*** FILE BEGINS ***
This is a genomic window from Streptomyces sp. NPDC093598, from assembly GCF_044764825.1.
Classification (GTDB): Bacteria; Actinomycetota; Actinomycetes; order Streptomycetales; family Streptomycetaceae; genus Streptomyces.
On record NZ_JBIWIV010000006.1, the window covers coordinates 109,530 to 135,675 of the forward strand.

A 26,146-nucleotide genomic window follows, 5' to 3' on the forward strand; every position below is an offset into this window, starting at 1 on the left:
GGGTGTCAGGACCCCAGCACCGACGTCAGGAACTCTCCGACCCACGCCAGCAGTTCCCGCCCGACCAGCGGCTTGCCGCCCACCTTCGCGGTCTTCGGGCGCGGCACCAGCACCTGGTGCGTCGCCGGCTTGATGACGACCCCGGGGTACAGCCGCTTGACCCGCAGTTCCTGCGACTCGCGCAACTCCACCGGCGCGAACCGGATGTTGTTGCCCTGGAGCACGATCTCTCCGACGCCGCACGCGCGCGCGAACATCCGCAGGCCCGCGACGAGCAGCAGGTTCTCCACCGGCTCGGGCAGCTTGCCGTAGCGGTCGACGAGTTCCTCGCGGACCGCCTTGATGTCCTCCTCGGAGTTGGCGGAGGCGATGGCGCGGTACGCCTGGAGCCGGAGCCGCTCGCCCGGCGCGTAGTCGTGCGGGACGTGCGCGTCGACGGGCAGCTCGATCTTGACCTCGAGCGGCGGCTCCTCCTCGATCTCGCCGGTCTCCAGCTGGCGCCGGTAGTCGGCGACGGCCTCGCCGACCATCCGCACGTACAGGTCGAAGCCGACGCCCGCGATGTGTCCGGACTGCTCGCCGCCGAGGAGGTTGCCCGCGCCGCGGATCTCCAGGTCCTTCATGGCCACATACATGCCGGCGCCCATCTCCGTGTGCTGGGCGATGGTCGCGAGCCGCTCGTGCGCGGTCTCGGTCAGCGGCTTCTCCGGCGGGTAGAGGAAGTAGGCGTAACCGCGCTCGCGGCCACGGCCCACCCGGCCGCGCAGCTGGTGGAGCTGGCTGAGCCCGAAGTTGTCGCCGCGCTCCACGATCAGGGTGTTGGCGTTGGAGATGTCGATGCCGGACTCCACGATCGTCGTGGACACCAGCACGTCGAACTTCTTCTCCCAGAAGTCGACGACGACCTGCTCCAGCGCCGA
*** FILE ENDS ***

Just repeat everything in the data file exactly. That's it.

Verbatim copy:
This is a genomic window from Streptomyces sp. NPDC093598, from assembly GCF_044764825.1.
Classification (GTDB): Bacteria; Actinomycetota; Actinomycetes; order Streptomycetales; family Streptomycetaceae; genus Streptomyces.
On record NZ_JBIWIV010000006.1, the window covers coordinates 109,530 to 135,675 of the forward strand.

A 26,146-nucleotide genomic window follows, 5' to 3' on the forward strand; every position below is an offset into this window, starting at 1 on the left:
GGGTGTCAGGACCCCAGCACCGACGTCAGGAACTCTCCGACCCACGCCAGCAGTTCCCGCCCGACCAGCGGCTTGCCGCCCACCTTCGCGGTCTTCGGGCGCGGCACCAGCACCTGGTGCGTCGCCGGCTTGATGACGACCCCGGGGTACAGCCGCTTGACCCGCAGTTCCTGCGACTCGCGCAACTCCACCGGCGCGAACCGGATGTTGTTGCCCTGGAGCACGATCTCTCCGACGCCGCACGCGCGCGCGAACATCCGCAGGCCCGCGACGAGCAGCAGGTTCTCCACCGGCTCGGGCAGCTTGCCGTAGCGGTCGACGAGTTCCTCGCGGACCGCCTTGATGTCCTCCTCGGAGTTGGCGGAGGCGATGGCGCGGTACGCCTGGAGCCGGAGCCGCTCGCCCGGCGCGTAGTCGTGCGGGACGTGCGCGTCGACGGGCAGCTCGATCTTGACCTCGAGCGGCGGCTCCTCCTCGATCTCGCCGGTCTCCAGCTGGCGCCGGTAGTCGGCGACGGCCTCGCCGACCATCCGCACGTACAGGTCGAAGCCGACGCCCGCGATGTGTCCGGACTGCTCGCCGCCGAGGAGGTTGCCCGCGCCGCGGATCTCCAGGTCCTTCATGGCCACATACATGCCGGCGCCCATCTCCGTGTGCTGGGCGATGGTCGCGAGCCGCTCGTGCGCGGTCTCGGTCAGCGGCTTCTCCGGCGGGTAGAGGAAGTAGGCGTAACCGCGCTCGCGGCCACGGCCCACCCGGCCGCGCAGCTGGTGGAGCTGGCTGAGCCCGAAGTTGTCGCCGCGCTCCACGATCAGGGTGTTGGCGTTGGAGATGTCGATGCCGGACTCCACGATCGTCGTGGACACCAGCACGTCGAACTTCTTCTCCCAGAAGTCGACGACGACCTGCTCCAGCGCCGA